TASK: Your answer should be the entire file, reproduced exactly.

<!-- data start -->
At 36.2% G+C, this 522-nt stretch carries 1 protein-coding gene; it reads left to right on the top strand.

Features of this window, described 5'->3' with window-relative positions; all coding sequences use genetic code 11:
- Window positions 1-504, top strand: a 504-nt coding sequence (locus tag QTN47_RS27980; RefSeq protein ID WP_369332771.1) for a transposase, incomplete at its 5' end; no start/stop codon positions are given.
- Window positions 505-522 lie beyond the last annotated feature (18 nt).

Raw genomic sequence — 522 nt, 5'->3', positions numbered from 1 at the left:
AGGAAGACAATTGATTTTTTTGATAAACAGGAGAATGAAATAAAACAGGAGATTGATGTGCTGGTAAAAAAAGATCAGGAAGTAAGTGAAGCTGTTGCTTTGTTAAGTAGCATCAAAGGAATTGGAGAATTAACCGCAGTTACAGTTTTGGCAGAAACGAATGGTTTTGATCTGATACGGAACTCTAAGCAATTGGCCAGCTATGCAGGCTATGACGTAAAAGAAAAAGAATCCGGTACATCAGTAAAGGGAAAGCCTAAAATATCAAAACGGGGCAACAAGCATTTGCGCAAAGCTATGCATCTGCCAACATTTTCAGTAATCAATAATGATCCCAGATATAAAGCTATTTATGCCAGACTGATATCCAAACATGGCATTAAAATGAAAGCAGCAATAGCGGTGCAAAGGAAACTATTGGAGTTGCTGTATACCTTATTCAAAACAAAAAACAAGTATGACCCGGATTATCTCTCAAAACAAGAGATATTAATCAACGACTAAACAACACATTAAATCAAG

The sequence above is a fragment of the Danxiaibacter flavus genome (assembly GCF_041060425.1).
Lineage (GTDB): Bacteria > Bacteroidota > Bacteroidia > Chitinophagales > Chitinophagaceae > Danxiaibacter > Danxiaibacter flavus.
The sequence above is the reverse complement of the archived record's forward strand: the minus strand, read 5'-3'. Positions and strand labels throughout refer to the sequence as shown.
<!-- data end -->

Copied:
At 36.2% G+C, this 522-nt stretch carries 1 protein-coding gene; it reads left to right on the top strand.

Features of this window, described 5'->3' with window-relative positions; all coding sequences use genetic code 11:
- Window positions 1-504, top strand: a 504-nt coding sequence (locus tag QTN47_RS27980; RefSeq protein ID WP_369332771.1) for a transposase, incomplete at its 5' end; no start/stop codon positions are given.
- Window positions 505-522 lie beyond the last annotated feature (18 nt).

Raw genomic sequence — 522 nt, 5'->3', positions numbered from 1 at the left:
AGGAAGACAATTGATTTTTTTGATAAACAGGAGAATGAAATAAAACAGGAGATTGATGTGCTGGTAAAAAAAGATCAGGAAGTAAGTGAAGCTGTTGCTTTGTTAAGTAGCATCAAAGGAATTGGAGAATTAACCGCAGTTACAGTTTTGGCAGAAACGAATGGTTTTGATCTGATACGGAACTCTAAGCAATTGGCCAGCTATGCAGGCTATGACGTAAAAGAAAAAGAATCCGGTACATCAGTAAAGGGAAAGCCTAAAATATCAAAACGGGGCAACAAGCATTTGCGCAAAGCTATGCATCTGCCAACATTTTCAGTAATCAATAATGATCCCAGATATAAAGCTATTTATGCCAGACTGATATCCAAACATGGCATTAAAATGAAAGCAGCAATAGCGGTGCAAAGGAAACTATTGGAGTTGCTGTATACCTTATTCAAAACAAAAAACAAGTATGACCCGGATTATCTCTCAAAACAAGAGATATTAATCAACGACTAAACAACACATTAAATCAAG

The sequence above is a fragment of the Danxiaibacter flavus genome (assembly GCF_041060425.1).
Lineage (GTDB): Bacteria > Bacteroidota > Bacteroidia > Chitinophagales > Chitinophagaceae > Danxiaibacter > Danxiaibacter flavus.
The sequence above is the reverse complement of the archived record's forward strand: the minus strand, read 5'-3'. Positions and strand labels throughout refer to the sequence as shown.